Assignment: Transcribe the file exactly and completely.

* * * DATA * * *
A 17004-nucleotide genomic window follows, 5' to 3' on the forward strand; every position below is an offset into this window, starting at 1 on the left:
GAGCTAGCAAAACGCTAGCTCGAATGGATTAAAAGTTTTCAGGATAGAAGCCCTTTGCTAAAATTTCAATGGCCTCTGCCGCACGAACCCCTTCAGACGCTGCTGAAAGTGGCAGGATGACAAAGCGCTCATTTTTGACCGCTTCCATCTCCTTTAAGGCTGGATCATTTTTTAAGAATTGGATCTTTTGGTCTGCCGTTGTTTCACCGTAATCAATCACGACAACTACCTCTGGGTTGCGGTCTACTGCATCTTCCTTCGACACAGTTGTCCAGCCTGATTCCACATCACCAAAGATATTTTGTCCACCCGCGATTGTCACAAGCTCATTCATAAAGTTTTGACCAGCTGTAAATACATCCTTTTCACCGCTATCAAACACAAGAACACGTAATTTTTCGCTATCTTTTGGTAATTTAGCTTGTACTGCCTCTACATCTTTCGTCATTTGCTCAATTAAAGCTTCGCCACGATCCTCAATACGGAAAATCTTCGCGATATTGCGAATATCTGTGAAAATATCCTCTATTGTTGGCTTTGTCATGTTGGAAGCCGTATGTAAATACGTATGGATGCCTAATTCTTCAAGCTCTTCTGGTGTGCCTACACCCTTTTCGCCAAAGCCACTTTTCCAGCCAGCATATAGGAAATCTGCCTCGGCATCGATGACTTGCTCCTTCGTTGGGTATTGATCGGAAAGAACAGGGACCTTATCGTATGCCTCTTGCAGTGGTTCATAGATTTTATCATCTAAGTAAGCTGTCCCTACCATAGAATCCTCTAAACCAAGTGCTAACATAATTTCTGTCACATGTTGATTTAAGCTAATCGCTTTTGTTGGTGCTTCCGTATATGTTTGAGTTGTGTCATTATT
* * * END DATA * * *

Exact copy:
A 17004-nucleotide genomic window follows, 5' to 3' on the forward strand; every position below is an offset into this window, starting at 1 on the left:
GAGCTAGCAAAACGCTAGCTCGAATGGATTAAAAGTTTTCAGGATAGAAGCCCTTTGCTAAAATTTCAATGGCCTCTGCCGCACGAACCCCTTCAGACGCTGCTGAAAGTGGCAGGATGACAAAGCGCTCATTTTTGACCGCTTCCATCTCCTTTAAGGCTGGATCATTTTTTAAGAATTGGATCTTTTGGTCTGCCGTTGTTTCACCGTAATCAATCACGACAACTACCTCTGGGTTGCGGTCTACTGCATCTTCCTTCGACACAGTTGTCCAGCCTGATTCCACATCACCAAAGATATTTTGTCCACCCGCGATTGTCACAAGCTCATTCATAAAGTTTTGACCAGCTGTAAATACATCCTTTTCACCGCTATCAAACACAAGAACACGTAATTTTTCGCTATCTTTTGGTAATTTAGCTTGTACTGCCTCTACATCTTTCGTCATTTGCTCAATTAAAGCTTCGCCACGATCCTCAATACGGAAAATCTTCGCGATATTGCGAATATCTGTGAAAATATCCTCTATTGTTGGCTTTGTCATGTTGGAAGCCGTATGTAAATACGTATGGATGCCTAATTCTTCAAGCTCTTCTGGTGTGCCTACACCCTTTTCGCCAAAGCCACTTTTCCAGCCAGCATATAGGAAATCTGCCTCGGCATCGATGACTTGCTCCTTCGTTGGGTATTGATCGGAAAGAACAGGGACCTTATCGTATGCCTCTTGCAGTGGTTCATAGATTTTATCATCTAAGTAAGCTGTCCCTACCATAGAATCCTCTAAACCAAGTGCTAACATAATTTCTGTCACATGTTGATTTAAGCTAATCGCTTTTGTTGGTGCTTCCGTATATGTTTGAGTTGTGTCATTATT